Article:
Friday, March 9, 2012

Death Threats Are the Price You Pay for Environmental Activism

Bill McKibben

The most important story you are likely to read this month--and perhaps for many months to come--is a profile of author and environmental activist Bill McKibben in the current issue of Time magazine.

Why is the article so important? It provides two chunks of information that neatly sum up the challenge we face with global climate change. Part of the challenge, believe or not, involves death threats.

Climate change is, to borrow a phrase from Saddam Hussein, "the mother of all issues." If we don't get that one right, all other issues are not going to matter. And that's because we won't have an earth capable of supporting much in the way of life.

The McKibben article, on the surface, is about his efforts to stop the Keystone XL pipeline, which would move oil-sands crude from Canada to refineries in the United States. But it goes much deeper than that, providing two pieces of jaw-dropping information that give us about all we really need to know about the battle over climate change.

The first comes after reporter Bryan Walsh tells us about McKibben's 2006 efforts to organize a demonstration calling for carbon cuts. Writes Walsh:

Soon after, McKibben learned from NASA climatologist James Hansen about new research indicating that the world needed to stabilize the atmospheric concentration of carbon dioxide at 350 parts per million (p.p.m.) to avoid dangerous climate change. (We're already at 392 p.p.m. and counting.) Atmospheric carbon concentration hardly makes for catchy protest slogans, but McKibben saw the number 350 as a clarion call, comprehensible to a global audience without translation. His Internet-savvy friends helped him take the idea worldwide. In October 2009, organized more than 15,000 rallies in 180 countries. It was likely the biggest mass rally in history.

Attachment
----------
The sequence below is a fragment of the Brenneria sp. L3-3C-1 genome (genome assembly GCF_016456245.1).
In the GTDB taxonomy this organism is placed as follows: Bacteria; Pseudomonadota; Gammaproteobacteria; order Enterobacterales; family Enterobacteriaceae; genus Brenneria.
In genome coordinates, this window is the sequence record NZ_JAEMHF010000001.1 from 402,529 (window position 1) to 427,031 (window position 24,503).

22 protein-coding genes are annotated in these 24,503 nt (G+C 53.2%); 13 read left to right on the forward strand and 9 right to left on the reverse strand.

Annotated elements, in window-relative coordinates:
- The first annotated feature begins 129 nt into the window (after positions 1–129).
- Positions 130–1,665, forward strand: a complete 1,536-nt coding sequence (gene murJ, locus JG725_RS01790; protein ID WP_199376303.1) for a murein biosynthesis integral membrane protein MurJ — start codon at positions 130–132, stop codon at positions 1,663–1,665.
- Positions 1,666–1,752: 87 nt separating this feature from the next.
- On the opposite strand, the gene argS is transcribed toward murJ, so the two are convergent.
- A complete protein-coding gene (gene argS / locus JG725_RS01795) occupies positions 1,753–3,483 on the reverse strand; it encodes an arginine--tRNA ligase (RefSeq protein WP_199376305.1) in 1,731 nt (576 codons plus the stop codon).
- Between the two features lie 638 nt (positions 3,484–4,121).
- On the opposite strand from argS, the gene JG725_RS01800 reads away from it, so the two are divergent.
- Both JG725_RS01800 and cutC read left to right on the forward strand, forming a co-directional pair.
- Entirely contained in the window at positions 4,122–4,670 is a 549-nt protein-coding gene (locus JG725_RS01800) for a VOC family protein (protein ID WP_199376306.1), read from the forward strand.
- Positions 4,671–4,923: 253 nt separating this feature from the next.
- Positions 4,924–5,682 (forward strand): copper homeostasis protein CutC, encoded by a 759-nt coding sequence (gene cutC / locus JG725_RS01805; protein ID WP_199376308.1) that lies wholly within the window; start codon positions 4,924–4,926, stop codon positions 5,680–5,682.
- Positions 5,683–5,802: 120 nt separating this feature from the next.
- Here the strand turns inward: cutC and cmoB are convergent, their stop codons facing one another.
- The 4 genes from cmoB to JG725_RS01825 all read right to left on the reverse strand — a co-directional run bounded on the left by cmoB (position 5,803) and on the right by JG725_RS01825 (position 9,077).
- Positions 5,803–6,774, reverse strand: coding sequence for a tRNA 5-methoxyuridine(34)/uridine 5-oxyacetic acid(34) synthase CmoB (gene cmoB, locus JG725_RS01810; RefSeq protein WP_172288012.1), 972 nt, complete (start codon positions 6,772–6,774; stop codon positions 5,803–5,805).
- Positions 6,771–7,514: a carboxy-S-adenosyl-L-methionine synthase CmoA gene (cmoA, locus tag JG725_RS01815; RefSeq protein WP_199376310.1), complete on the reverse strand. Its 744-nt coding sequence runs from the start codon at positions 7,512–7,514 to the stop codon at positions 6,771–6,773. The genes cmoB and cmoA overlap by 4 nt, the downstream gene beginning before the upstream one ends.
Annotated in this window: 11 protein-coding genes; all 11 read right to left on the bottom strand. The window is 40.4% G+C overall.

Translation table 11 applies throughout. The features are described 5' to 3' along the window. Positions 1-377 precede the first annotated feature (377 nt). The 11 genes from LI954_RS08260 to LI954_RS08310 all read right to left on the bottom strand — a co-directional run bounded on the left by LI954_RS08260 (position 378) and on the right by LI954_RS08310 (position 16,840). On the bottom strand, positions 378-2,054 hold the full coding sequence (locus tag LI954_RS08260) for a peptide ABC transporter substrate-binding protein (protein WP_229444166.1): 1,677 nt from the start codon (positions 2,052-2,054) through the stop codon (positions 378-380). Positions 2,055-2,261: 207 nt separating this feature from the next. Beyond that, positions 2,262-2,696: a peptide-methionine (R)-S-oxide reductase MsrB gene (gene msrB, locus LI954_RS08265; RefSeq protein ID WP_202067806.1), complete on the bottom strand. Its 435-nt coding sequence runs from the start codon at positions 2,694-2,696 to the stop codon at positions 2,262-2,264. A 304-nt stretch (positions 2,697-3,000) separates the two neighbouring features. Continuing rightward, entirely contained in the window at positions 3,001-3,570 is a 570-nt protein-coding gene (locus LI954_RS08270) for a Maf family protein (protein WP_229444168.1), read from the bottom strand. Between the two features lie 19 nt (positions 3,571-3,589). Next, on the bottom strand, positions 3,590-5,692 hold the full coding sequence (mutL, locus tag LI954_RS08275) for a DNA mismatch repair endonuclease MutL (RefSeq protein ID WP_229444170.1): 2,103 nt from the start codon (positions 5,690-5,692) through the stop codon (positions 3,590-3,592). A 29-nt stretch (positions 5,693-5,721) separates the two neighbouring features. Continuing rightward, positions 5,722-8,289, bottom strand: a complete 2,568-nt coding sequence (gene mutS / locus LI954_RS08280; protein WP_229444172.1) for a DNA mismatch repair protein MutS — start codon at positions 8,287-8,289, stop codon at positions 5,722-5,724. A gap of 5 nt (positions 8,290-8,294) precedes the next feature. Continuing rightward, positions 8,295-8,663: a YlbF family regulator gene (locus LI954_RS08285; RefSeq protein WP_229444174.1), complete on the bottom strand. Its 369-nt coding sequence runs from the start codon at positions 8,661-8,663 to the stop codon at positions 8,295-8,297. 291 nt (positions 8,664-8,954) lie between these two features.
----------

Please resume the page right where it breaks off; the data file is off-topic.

Let the information in bold sink in. We already are well above the level of carbon-dioxide concentration that will bring dangerous climate change. The problem is here--now; it's not something for generations down the road to worry about.

The second key piece of information comes when Walsh describes the response to McKibben's activism:

The success of changed McKibben's life, making him an activist first and a writer second. He now updates more than 30,000 Twitter followers and travels constantly to give lectures and attend protests. He's still figuring out life as a public figure. He answers all his e-mail, and only recently hired an assistant to book his travel. And he doesn't always relish it. He asks that TIME not photograph the exterior of the house because of death threats. "People seem to think you're going to take their freedom away," he says.

A man is receiving death threats because he has called attention to the dangers of climate change? People are that warped--and that blind to actual science? They are blind to a problem that already is here and threatens the only earth we have?

The bottom line? We have a defining challenge before us, but our society might be too dysfunctional to even come close to addressing it. Bill McKibben deserves kudos for being brave enough to try. And Bryan Walsh deserves credit for educating us about McKibben's efforts.

For background on the McKibben story, check out Walsh's piece on Time's environmental blog called Ecocentric.

No comments: